- Apr 10, 2011
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STYLE. COMMUNITY. GREAT CLOTHING.
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Not that I know - They use a vice which is optimized to hold a relatively short piece of wood in virtually any position.Do last makers ever use shaving horses?
Not something I’ve ever seen anyone use, but if it works for that lastmaker then why not. The problem for me would be the limited usage for quite a big tool, lasts are fairly complicated shapes so gripping them in such a tool in a convenient way for the area you want to work would be awkward. The stock knife I use has fallen by the wayside for lastmaking, it’s quite good for rapid removal of stock in certain areas but I don’t use it much. When the wood came in big rectangles I guess it was more important. I don’t even use a vice to be honest, not as a vice anyway. I move the last around a lot, in between rasp strokes etc so I hold in one hand and rasp with the other. I used to get told off for doing that but it works for me. I’m probably an oddball though, left is my dominant hand so I use that to control the last against the action the dumb rasping handDo last makers ever use shaving horses?
I have a similar pair of Wellington boots in Horween Chromexcel made by Hong Kong shoemaker Kow Hoo, but my pair is a zip up version.My latest acquisition is a pair of bespoke side seamed Wellington boots in Horween Chromexcel leather, where Swedish bespoke shoemaker Janne Melkersson of Melker Shoes & Boots have added a Scandinavian touch to a very traditional British model, and created a quite spectacular pair. Here’s lots of photos of both making and final pair.
Those who don’t know about Melker Shoes & Boots and Janne Melkersson can read more in this report, but to summarise he is sort of a legendary Swedish bespoke maker who’ve worked for over four decades in the trade, also highly respected internationally. This is my third pair from him, after a dark brown plain cap toe oxford and a special adelaide version with where my twin brother hand stitched the decoration seam.
The boots are made on my regular bespoke lasts, which I certainly adore. The uppers are stitched by Wales-based closer Gunvor Troelsen, who knows how to make this type of traditional Wellington boots. The shoes has rubber topys on leather soles and are made with wood pegged bevelled waists, making them stand out a bit compared to the more common square waisted Wellingtons, and in a lovely mid brown Horween Chromexcel leather. These boots surely will gain a lot of character as years go by. Below a bunch of photos of the finished pair, if you want to see more of that and of the making of the boots go here to this article.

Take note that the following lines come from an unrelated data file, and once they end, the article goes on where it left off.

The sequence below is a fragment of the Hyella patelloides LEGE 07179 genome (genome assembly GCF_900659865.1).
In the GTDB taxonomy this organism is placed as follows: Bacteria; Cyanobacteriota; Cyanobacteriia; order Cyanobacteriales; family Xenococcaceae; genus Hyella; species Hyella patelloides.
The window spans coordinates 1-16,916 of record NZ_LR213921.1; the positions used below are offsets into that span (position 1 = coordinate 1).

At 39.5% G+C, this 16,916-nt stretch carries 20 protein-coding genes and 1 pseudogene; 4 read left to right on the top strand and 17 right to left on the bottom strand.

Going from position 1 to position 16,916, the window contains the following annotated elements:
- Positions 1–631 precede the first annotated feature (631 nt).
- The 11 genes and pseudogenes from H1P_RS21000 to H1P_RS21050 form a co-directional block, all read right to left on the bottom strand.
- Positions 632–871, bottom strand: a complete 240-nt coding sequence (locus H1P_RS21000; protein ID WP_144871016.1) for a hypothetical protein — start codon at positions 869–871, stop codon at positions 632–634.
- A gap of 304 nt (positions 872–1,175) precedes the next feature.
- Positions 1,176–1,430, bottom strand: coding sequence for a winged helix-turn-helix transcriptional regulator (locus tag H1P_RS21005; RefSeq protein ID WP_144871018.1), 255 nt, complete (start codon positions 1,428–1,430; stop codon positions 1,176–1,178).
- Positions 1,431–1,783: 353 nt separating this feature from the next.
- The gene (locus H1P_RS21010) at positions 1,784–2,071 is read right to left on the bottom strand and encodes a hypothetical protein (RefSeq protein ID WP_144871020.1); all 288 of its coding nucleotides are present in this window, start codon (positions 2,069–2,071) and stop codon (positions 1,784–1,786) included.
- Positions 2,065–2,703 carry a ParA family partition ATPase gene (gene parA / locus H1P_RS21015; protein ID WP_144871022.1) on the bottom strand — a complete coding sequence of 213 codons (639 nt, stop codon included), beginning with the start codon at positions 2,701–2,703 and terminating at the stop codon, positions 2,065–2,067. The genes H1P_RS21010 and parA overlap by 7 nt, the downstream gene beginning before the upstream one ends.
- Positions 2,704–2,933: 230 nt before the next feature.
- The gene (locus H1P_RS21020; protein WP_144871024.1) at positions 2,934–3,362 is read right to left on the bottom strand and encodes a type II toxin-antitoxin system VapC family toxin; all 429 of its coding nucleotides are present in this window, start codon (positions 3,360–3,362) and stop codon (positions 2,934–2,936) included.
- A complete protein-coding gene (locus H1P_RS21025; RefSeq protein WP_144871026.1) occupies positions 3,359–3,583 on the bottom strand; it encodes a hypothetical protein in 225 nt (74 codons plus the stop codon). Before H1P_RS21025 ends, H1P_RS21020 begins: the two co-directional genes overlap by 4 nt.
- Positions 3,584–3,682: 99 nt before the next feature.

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Norwegers always have a shot of looking good, but these are very nice. I am thinking of a black pair like that for when I am back in the UK and able to spend semi casual evenings out again.
I've signed up myself, but I'm awaiting my last being made so I've not been able to get stuck in yet.Don't know it is related to the thread or not, but I am thinking of joining the online shoemaking classes by Carreducker. Actually I was planning to apply for the shoemaking school in Japan but it is hard to implement due to covid. So I hope to learn some basic skills first. Is it suitable for people don't have any leather craft experience? Really happy to hear any advice or opinion. Thanks.
I assume @UrbanComposition would know since he wears work boots for actual work.After wearing my work boots all day yesterday and being reminded of my routine of walking with a limp for a few days after being on my feet in something other than my bespoke shoes for 10 hours, I'm going to see if Maftei can make a pair of work boots for me (I tried a fit sheet with Nick's, they don't think any of their lasts will work for me). What's the best material to go with here, chromexcel? This would be for actual work, from working on a car to doing construction.
By far the toughest boots I have are the Boss engineers from Wesco. While never uncomfortable, they were stiff at the beginning: the upper leather is a robust 7oz/2.8mm. Just the 4.5oz leather lining alone at 1.8mm is thicker than most boots’ outer leather.